International Women’s Day

Women in engineering have a better balanced chance at a PhD than in other subject areas

Based on the latest U-Multirank data, women in engineering have a better chance at a PhD and employment in the university than those in the sciences and maths. In a recent analysis of nine study subjects in the fields of science, technology, engineering and mathematics (STEM), U-Multirank data show that although women are entering these fields, few move on to complete a PhD and/ or stay employed in the university for an academic career. However, in the areas of civil-, electrical- and mechanical- engineering, as well as computer science the data shows a better balanced chance for women to complete a PhD and to follow an academic career compared to those in the fields of mathematics and the sciences.

Despite efforts over the years to improve gender balance in higher education, many subject areas remain unbalanced. For example, in the fields of mathematics, chemistry and biology, female students on average count for almost half of all students, if not more. Despite this, the share of women in other STEM subjects is still low, like in the fields of engineering; in mechanical and electrical engineering the share of women is below 20 per cent.

In honour of International Women’s Day, U-Multirank assessed the share of women studying in higher education across various study subject levels, as well as the gender make-up of academic staff. It aims to give an insight into the university’s overall gender balance. Trends in the following STEM fields can already be seen:

  • Sciences: in the natural sciences – with the exception of physics – the proportion of women among students and doctoral candidates to academic employees continuously decreases, despite female students in subject areas like biology and chemistry being the majority.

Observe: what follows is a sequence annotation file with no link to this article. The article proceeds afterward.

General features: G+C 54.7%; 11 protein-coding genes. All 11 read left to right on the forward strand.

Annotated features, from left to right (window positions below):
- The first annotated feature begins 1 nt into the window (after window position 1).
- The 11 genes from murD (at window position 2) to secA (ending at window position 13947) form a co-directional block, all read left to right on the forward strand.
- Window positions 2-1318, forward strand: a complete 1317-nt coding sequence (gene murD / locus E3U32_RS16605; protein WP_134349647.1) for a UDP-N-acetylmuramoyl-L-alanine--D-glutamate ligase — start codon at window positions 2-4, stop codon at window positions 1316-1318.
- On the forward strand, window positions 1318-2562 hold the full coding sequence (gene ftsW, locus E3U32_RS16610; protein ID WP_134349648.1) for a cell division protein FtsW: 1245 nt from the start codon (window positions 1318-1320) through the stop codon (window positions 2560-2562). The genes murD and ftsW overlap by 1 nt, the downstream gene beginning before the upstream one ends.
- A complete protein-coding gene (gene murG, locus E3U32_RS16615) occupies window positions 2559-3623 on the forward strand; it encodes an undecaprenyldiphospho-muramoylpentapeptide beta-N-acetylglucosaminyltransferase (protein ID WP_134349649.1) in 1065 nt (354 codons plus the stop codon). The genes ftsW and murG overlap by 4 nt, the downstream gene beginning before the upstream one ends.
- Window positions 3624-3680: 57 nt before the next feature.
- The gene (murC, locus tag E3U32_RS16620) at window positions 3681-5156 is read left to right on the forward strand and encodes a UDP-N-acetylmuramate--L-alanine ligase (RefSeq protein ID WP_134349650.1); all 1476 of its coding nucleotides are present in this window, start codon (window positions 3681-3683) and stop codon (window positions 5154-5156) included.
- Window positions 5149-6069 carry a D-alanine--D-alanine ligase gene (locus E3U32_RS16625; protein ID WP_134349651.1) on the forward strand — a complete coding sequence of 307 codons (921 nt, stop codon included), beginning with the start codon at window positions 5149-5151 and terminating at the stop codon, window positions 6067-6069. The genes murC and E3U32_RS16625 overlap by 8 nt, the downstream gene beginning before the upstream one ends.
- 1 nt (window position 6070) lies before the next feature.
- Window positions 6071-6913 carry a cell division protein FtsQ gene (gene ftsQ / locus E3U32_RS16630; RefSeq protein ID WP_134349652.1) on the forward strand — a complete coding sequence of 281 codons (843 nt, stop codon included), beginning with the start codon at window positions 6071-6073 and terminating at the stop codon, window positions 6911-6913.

• Technology: in computer science the share of female students, PhD candidates and academic staff are closely similar – therefore neither a significant decrease, nor increase is visible in regards to the proportion of female students. Yet on average only about a quarter of computer science students are female.
  • Engineering: in the engineering subjects, the proportion of women among students in the major core subject areas (mechanical and electrical engineering) is below 20%. Despite the low numbers of women entering these subjects, those that do, have better chances of completing a PhD and staying employed in the university. The same is true for female students in civil engineering.
  • Mathematics: despite an almost perfect balance between women and men studying mathematics, the decrease of their shares tends to be greatest when looking at the trends from students to academic staff.

The nine study subjects assessed include: biology, chemistry, civil engineering, computer science, electrical engineering, mathematics, mechanical engineering, physics and production/ industrial engineering. Data are based on some 1,900 departments and faculties from over 350 universities in more than 50 countries worldwide.

Average percentages of women among students, Phd graduates and academic staff


U-Multirank aims at helping students make informed study choices according to what matters most to them. To do so, greater transparency in higher education is needed, even to measure trends such as gender balance. To compare the gender balance of universities, explore U-Multirank’s subject rankings.

International Women’s Day is a global day celebrating the social, economic, cultural and political achievements of women. The day also marks a call to action for accelerating gender parity. For more information on International Women’s Day, visit

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